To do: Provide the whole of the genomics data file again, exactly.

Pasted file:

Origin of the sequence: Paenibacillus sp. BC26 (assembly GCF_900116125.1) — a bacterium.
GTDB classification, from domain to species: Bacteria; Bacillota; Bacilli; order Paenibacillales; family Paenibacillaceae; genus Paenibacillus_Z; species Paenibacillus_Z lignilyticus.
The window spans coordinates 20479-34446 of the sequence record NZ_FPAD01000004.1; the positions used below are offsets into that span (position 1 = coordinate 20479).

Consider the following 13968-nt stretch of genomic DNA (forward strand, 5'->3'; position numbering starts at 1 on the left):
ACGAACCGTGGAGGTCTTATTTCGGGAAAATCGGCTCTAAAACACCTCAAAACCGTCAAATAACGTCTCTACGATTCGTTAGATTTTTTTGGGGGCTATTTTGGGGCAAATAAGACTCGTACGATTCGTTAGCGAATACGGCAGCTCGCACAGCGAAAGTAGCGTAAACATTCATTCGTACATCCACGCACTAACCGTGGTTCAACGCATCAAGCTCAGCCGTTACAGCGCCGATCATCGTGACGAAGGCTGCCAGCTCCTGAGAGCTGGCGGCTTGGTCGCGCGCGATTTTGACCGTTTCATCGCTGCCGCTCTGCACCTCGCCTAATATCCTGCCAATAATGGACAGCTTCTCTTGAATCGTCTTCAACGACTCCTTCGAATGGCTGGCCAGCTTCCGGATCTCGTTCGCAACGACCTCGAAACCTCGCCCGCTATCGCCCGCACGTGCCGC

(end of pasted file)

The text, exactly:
Origin of the sequence: Paenibacillus sp. BC26 (assembly GCF_900116125.1) — a bacterium.
GTDB classification, from domain to species: Bacteria; Bacillota; Bacilli; order Paenibacillales; family Paenibacillaceae; genus Paenibacillus_Z; species Paenibacillus_Z lignilyticus.
The window spans coordinates 20479-34446 of the sequence record NZ_FPAD01000004.1; the positions used below are offsets into that span (position 1 = coordinate 20479).

Consider the following 13968-nt stretch of genomic DNA (forward strand, 5'->3'; position numbering starts at 1 on the left):
ACGAACCGTGGAGGTCTTATTTCGGGAAAATCGGCTCTAAAACACCTCAAAACCGTCAAATAACGTCTCTACGATTCGTTAGATTTTTTTGGGGGCTATTTTGGGGCAAATAAGACTCGTACGATTCGTTAGCGAATACGGCAGCTCGCACAGCGAAAGTAGCGTAAACATTCATTCGTACATCCACGCACTAACCGTGGTTCAACGCATCAAGCTCAGCCGTTACAGCGCCGATCATCGTGACGAAGGCTGCCAGCTCCTGAGAGCTGGCGGCTTGGTCGCGCGCGATTTTGACCGTTTCATCGCTGCCGCTCTGCACCTCGCCTAATATCCTGCCAATAATGGACAGCTTCTCTTGAATCGTCTTCAACGACTCCTTCGAATGGCTGGCCAGCTTCCGGATCTCGTTCGCAACGACCTCGAAACCTCGCCCGCTATCGCCCGCACGTGCCGC